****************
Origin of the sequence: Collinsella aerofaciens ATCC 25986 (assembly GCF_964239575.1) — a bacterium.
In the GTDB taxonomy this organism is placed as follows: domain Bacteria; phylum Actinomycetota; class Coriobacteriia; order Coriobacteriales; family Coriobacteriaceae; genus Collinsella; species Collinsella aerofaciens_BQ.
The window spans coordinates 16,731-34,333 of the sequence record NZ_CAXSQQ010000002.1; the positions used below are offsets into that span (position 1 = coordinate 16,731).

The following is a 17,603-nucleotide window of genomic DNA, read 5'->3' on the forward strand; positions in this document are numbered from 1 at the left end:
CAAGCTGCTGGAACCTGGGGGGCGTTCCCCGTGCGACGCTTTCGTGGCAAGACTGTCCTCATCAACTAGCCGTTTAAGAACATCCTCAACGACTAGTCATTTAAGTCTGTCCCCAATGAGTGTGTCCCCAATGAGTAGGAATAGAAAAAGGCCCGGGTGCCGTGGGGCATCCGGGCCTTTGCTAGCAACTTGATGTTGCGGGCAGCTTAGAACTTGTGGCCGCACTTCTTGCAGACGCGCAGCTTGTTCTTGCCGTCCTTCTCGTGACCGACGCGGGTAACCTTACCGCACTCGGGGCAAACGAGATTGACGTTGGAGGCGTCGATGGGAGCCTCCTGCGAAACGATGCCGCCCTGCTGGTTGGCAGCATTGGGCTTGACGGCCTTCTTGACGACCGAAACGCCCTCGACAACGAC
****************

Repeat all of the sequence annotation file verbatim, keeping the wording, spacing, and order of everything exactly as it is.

Origin of the sequence: Collinsella aerofaciens ATCC 25986 (assembly GCF_964239575.1) — a bacterium.
In the GTDB taxonomy this organism is placed as follows: domain Bacteria; phylum Actinomycetota; class Coriobacteriia; order Coriobacteriales; family Coriobacteriaceae; genus Collinsella; species Collinsella aerofaciens_BQ.
The window spans coordinates 16,731-34,333 of the sequence record NZ_CAXSQQ010000002.1; the positions used below are offsets into that span (position 1 = coordinate 16,731).

The following is a 17,603-nucleotide window of genomic DNA, read 5'->3' on the forward strand; positions in this document are numbered from 1 at the left end:
CAAGCTGCTGGAACCTGGGGGGCGTTCCCCGTGCGACGCTTTCGTGGCAAGACTGTCCTCATCAACTAGCCGTTTAAGAACATCCTCAACGACTAGTCATTTAAGTCTGTCCCCAATGAGTGTGTCCCCAATGAGTAGGAATAGAAAAAGGCCCGGGTGCCGTGGGGCATCCGGGCCTTTGCTAGCAACTTGATGTTGCGGGCAGCTTAGAACTTGTGGCCGCACTTCTTGCAGACGCGCAGCTTGTTCTTGCCGTCCTTCTCGTGACCGACGCGGGTAACCTTACCGCACTCGGGGCAAACGAGATTGACGTTGGAGGCGTCGATGGGAGCCTCCTGCGAAACGATGCCGCCCTGCTGGTTGGCAGCATTGGGCTTGACGGCCTTCTTGACGACCGAAACGCCCTCGACAACGAC